November research update: what do young people know and think about the Holocaust?

“The student research shows the importance to reflect on current schemes of work and weaknesses that need addressing”

We are pleased to announce that after 12 months of data collection, over 8000 students from 74 schools across England have taken part in our survey to find out what young people know and think about the Holocaust. We are now beginning the fascinating and extensive process of analysing the data and exploring the implications of the findings for students, teachers, policy makers and academics – both nationally and internationally. This will be a complex task in view of the large amount of information we have gathered in the survey, as well as the rich material we are collecting through focus group interviews with over 200 students.

Amongst other things, we have examined: students’ substantive knowledge of the Holocaust; their recognition of key words and images pertaining to the Holocaust; the sources of their knowledge within and outside of school; their attitudes towards learning about the Holocaust; as well as assessing their attitudes towards other salient variables like fairness and equality. Consequently, this research is very powerful for giving a portrait of students’ exposure to Holocaust education and the extent that they appear to engage with, and are responsive towards learning about the Holocaust. In turn, we hope that the research findings will play a pivotal role in informing future teaching and learning in this field – and recent discussions with teachers suggest this will certainly be the case.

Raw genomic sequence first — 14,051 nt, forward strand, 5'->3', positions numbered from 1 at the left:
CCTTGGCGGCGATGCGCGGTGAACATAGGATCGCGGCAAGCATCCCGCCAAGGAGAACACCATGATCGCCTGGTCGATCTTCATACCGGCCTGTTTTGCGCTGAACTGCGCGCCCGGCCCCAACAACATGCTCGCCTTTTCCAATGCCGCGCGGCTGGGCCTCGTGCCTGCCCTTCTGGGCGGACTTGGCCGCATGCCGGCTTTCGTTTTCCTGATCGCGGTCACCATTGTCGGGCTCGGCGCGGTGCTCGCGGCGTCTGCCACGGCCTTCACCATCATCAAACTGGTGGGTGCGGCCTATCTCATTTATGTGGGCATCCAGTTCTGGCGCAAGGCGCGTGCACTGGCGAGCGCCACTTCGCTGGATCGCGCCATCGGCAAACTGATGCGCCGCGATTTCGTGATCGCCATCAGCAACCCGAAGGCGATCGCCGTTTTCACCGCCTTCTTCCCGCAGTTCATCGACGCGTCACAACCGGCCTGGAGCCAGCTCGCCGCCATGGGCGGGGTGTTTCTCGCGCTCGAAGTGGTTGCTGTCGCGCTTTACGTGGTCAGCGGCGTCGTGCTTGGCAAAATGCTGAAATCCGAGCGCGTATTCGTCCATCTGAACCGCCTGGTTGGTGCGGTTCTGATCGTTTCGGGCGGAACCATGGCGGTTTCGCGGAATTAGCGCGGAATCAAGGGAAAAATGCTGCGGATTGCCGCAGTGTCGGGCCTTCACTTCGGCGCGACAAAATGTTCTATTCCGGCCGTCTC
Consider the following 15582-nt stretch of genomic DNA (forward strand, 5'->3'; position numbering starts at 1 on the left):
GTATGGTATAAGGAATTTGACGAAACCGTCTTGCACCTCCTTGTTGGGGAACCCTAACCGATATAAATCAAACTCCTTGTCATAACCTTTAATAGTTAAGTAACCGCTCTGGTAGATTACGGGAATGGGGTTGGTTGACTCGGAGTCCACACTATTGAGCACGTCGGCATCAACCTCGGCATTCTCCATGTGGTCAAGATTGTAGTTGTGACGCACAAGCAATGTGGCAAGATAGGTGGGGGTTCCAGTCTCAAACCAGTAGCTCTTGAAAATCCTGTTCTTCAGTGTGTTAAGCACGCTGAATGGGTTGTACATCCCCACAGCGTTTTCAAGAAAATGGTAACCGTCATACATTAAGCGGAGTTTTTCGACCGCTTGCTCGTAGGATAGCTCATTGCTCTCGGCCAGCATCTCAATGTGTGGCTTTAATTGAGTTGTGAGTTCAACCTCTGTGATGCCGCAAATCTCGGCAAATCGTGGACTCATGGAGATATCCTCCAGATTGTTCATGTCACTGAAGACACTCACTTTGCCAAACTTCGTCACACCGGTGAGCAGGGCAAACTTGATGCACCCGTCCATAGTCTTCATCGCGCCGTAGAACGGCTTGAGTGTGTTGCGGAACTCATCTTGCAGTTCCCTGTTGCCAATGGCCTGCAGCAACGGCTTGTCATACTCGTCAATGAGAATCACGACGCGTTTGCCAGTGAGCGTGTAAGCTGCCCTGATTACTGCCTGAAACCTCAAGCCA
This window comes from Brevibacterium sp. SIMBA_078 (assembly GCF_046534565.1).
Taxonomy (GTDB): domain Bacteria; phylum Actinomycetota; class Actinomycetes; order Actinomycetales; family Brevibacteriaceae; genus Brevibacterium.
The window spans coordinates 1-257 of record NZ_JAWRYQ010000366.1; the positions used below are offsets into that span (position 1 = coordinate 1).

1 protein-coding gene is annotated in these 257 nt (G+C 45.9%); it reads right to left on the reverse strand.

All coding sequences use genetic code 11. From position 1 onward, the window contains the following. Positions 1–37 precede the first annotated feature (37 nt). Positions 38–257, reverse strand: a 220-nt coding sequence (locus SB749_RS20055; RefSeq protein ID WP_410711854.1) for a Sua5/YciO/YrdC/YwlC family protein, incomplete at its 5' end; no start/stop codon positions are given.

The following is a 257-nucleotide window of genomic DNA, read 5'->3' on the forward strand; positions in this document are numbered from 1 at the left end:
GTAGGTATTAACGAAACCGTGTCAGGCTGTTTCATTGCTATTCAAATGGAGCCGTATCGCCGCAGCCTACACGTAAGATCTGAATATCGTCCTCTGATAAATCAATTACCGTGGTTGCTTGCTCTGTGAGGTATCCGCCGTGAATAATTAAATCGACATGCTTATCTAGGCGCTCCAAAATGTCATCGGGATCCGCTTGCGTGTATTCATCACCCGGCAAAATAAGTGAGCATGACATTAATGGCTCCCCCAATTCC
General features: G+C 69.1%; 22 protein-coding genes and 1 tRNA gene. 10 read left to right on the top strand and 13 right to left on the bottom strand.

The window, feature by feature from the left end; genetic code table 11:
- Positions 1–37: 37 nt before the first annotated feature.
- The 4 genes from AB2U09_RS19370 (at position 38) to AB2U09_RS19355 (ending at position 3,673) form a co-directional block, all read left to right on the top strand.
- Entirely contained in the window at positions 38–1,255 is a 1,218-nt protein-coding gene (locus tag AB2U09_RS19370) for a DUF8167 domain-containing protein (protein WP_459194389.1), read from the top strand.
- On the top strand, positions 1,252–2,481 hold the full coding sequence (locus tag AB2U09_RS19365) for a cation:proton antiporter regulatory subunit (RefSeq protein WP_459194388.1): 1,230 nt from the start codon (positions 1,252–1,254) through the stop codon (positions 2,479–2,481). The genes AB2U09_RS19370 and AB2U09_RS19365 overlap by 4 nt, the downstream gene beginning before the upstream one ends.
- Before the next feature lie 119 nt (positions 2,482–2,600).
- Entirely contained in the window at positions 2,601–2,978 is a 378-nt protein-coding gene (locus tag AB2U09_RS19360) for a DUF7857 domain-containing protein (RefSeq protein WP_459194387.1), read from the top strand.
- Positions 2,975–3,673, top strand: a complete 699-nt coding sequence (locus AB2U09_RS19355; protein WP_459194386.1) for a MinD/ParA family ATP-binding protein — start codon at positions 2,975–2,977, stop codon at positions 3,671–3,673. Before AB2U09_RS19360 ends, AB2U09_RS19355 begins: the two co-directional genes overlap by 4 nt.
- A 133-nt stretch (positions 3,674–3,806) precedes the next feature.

Last month, we welcomed our new Beacon School teachers to the IOE for an intensive 5-day residential CPD programme, and shared with them a small number of preliminary survey findings to demonstrate some misconceptions about the Holocaust that have emerged across all year groups. The teachers were surprised by some of these findings, and provided valuable interpretations about how these misconceptions may have developed. There was unanimous agreement that the findings from the student research will be essential for informing Holocaust pedagogy in schools:

“Some of the misconceptions of the students are surprising (and horrifying). I need to make sure these are addressed in my scheme of work.”
RE teacher

“The student research shows the importance to reflect on current schemes of work and weaknesses that need addressing”
History teacher

“I’ll need to communicate [the student research findings] and other key facts to other departments directly involved in teaching the Holocaust, for example English, to prevent students being misinformed”
History teacher

“Some really interesting statistics, particularly with students’ understanding. This has helped me to identify what I think needs teaching/clarifying for students”
RE teacher

As we approach the final stages of this research project, we wanted to thank all of the teachers and students who have been involved. Over 9,500 students have participated in this research project by taking part in pilot studies, completing the survey, and sharing their views in focus groups. This has enabled us to carry out the largest study of students’ knowledge and understanding of the Holocaust anywhere in the world – so many thanks to all of the students who have contributed.

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